Rights lawyer Romeo Capulong dies; 77
MANILA, Philippines—Filipino human rights lawyer Romeo Capulong, a former member of the United Nations’ International Criminal Court, died Sunday afternoon due to a lingering illness.
He was 77.
Capulong died past 5 p.m. at the Manila Medical Doctors Hospital after weeks of confinement.
Capulong served as counsel for the 10, 000 victims of human rights abuses during martial law. He was a judge for UN’s international criminal tribunal for the former Yugoslavia. He served as president of the Public Interest Law Center, a law firm that provides legal services to the marginalized sector in the country.
Capulong was known as the lawyer who tried to appeal for the life of the executed overseas Filipino worker Flor Contemplacion in a Singapore court in 1995.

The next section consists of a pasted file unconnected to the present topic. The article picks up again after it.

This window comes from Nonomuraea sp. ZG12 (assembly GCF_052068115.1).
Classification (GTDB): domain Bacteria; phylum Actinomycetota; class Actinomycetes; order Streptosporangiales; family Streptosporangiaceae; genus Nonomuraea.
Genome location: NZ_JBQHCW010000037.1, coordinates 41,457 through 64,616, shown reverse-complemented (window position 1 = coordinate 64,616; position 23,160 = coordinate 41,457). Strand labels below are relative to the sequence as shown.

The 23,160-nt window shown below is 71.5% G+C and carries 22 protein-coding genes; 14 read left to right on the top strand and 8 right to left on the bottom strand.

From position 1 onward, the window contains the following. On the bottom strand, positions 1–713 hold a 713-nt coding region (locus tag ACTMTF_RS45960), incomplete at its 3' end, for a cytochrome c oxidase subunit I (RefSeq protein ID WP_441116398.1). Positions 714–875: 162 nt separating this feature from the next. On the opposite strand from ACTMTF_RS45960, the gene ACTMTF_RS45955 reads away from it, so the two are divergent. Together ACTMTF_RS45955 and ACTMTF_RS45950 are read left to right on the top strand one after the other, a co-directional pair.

He also served as lawyer for the farmers of Hacienda Luisita and such political personalities as Jose Maria Sison and Luis Jalandoni.
He was the chief legal counsel of the National Democratic Front of the Philippines (NDFP) negotiating panel on the peace talks between the Philippine government and the NDFP when the peace process began during the term of President Cory Aquino. He was also the chairman of the National Union of People’s Lawyers.
He was the lawyer of 10, 000 human rights victims during martial law and a member of the United Nations International Criminal Court.
Capulong is survived by his three children—Alex, lawyer Eduardo and Roma Pia—his ex-wife Asuncion Cajucom, and his life partner Pia Culanay.